September Travel Health Update

A monthly update on disease outbreaks around the world, from our Lead Nurse JO THOMPSON.

COVID-19 Update

  • As of 27th August  2021, there have been 214.5 million confirmed cases with over 4.4 million deaths. 
  • 5 billion vaccines have been administered globally by 25 August 2021.
  • The WHO reports that the number of new cases reported globally seems to be plateauing after increasing for nearly two months (since mid-June)
  • Travellers are reminded that due to the COVID-19 pandemic, there are travel and border restrictions, the FCO advises British nationals against all but essential international travel to many locations. These are under constant review. Any country or area may restrict travel without notice. COVID free certificates or evidence may be required for entry to countries so please check the FCDO website. Follow local Government guidance on COVID-19 in each country.
  • Visit our website for more resources. More information can be found at the WHO, NHS and FCO website.

Other health considerations if travelling during the COVID-19 pandemic (by Fit for Travel):

  • During the current pandemic, it is important to remember that you may be exposed during travel to many different illnesses and health risks, not just COVID.
  • Many travel related diseases begin with the vague or generalised ‘flu like’ symptoms, often accompanied with a high temperature (fever). 
  • It is important to seek medical advice as soon as possible if you become unwell and/or develop a high temperature either during your trip, or once you return home, even if it;s up to one month after travel.
  • Malaria – serious infection transmitted via mosquitoes. Can become serious quickly if not diagnosed. Protect yourself with bite prevention measures and taking anti-malaria medication (if recommended).
  • Mosquito and other insect bites – mosquitoes can transmit other diseases such as dengue fever, yellow fever and zika infection.  Use bite prevention measures such as sleeping under a mosquito net and using insect repellents.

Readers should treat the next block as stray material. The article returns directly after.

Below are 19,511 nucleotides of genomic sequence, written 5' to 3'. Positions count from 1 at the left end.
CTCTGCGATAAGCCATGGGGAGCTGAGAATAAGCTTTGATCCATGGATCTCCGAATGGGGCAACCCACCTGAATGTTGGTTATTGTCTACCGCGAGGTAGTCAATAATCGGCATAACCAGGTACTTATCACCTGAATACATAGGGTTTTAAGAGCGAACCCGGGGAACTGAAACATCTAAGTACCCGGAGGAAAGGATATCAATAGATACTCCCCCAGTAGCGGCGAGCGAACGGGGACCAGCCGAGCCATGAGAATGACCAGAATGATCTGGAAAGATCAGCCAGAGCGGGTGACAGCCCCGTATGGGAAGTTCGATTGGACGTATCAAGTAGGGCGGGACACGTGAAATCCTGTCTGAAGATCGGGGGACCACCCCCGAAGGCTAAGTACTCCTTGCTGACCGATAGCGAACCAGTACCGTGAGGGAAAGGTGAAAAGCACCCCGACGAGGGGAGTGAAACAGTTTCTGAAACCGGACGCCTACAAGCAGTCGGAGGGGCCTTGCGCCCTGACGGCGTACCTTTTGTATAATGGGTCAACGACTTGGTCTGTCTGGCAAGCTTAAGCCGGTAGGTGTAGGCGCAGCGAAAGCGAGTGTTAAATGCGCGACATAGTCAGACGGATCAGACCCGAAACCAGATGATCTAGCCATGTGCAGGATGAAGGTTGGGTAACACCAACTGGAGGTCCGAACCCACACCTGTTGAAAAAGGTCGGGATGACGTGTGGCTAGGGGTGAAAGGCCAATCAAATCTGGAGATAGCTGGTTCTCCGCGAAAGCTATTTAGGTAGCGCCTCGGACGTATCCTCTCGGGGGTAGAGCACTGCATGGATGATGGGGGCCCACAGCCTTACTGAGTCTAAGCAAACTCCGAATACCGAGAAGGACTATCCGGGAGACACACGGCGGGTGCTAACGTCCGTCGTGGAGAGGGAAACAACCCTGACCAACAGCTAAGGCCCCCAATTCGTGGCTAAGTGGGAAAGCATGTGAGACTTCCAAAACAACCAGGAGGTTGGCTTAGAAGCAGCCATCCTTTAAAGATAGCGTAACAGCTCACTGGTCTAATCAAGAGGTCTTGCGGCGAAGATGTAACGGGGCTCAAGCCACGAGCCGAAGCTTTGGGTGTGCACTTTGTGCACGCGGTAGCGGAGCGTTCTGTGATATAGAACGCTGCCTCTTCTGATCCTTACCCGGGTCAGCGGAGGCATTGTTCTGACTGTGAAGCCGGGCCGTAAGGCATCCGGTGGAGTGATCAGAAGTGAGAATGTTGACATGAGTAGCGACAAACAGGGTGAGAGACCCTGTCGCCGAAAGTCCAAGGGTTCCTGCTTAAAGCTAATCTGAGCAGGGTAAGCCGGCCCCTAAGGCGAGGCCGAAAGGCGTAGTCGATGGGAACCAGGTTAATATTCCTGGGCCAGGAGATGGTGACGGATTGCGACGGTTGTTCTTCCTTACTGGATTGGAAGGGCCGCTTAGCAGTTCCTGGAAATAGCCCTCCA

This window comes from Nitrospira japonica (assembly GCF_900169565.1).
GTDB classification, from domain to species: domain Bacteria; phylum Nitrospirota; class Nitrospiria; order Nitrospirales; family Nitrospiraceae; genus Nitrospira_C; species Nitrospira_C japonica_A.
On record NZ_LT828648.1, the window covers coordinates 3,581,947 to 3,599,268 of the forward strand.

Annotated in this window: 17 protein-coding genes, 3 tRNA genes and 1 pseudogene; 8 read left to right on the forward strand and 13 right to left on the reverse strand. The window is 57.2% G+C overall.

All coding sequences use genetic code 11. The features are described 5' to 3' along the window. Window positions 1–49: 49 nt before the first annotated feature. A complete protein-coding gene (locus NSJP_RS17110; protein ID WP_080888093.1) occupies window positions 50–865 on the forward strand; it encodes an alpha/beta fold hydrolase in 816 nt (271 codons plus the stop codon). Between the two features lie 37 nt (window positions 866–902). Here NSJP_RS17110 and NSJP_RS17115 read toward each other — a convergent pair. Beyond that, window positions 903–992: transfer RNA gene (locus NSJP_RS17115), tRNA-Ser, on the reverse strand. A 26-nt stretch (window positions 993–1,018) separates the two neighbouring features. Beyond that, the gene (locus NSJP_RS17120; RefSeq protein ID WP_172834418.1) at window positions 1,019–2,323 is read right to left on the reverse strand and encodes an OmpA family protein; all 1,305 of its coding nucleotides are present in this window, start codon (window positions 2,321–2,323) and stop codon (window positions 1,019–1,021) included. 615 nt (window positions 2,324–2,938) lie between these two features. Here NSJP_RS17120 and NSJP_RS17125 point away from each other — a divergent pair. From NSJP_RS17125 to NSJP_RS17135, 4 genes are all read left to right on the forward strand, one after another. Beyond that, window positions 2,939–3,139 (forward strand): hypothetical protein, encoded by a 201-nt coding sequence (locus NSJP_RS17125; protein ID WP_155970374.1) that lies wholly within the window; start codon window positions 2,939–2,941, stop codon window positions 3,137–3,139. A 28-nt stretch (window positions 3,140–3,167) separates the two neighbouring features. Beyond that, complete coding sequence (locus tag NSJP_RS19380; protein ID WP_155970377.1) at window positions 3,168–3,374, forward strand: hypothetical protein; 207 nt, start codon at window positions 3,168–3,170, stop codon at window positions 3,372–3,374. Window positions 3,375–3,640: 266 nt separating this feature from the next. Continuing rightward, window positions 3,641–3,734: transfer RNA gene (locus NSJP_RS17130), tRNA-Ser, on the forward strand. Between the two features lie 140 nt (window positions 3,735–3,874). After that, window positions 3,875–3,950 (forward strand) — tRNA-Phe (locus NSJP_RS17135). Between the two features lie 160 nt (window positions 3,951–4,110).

• Food and water precautions – some illnesses are transmitted to humans from eating or drinking food and water which has been contaminated by germs (bacteria or virus). You should always take safe food and water precautions to protect against travellers diarrhoea, typhoid and hepatitis A.
  • Airborne diseases – common cold, chest infections, flu and COVID are some of the many diseases which are transmitted when you breathe in infected droplets in the air released by people with the infection or touching surfaces which have been contaminated.  Washing hands regularly can reduce your risk.
  • Risks from the environment – Accidents, sunburn, heat stroke or animal bites are examples of how you might be injured or unwell from the environment that you travel. Always research where you are travelling to and take comprehensive insurance.
  • More information here

Ebola case – Cote d’Ivoire

  • The Cote d’Ivoire reported its first case of Ebola since 1994 
  • The case is an 18 year old person who travelled from Guinea. The case was confirmed on the 14th  August 2021.
  • It is not yet clear if there is a link to the recent outbreak in Guinea that ended in June 2021.
  • Advice to travellers – Ebola is spread via contact with the blood, body fluids organs of a person or animal with the infection.
  • The risk for travellers is extremely low but if you are travelling to an infected area then you need to be aware of the risk of the infection
  • If you return home from an Ebola area in the last 21 days and develop a high temperature after having contact with an infected person, then please seek rapid medical attention via NHS 111 for advice.
  • More information here

Marburg in Guinea

  • On the 6th August 2021, the WHO was informed of a Marburg virus disease in the Nzerekore Region of south west Guinea.
  • This is the first case of Marburg in West Africa
  • Marburg disease is a type of viral haemorrhagic fever, similar to Ebola. The virus lives in African fruit bats and can be passed to people when they come into contact with the bats.
  • The risk to travellers is extremely low. If you are travelling to an outbreak area then you must be aware of the risk of the infection.
  • If you return home from a Marburg area in the last 21 days and develop a high temperature after having contact with an infected person, then please seek rapid medical attention via NHS 111 for advice.

Information in this post comes from Travel Health Pro, World Health Organisation, Travax and Fit for Travel.

Similar Posts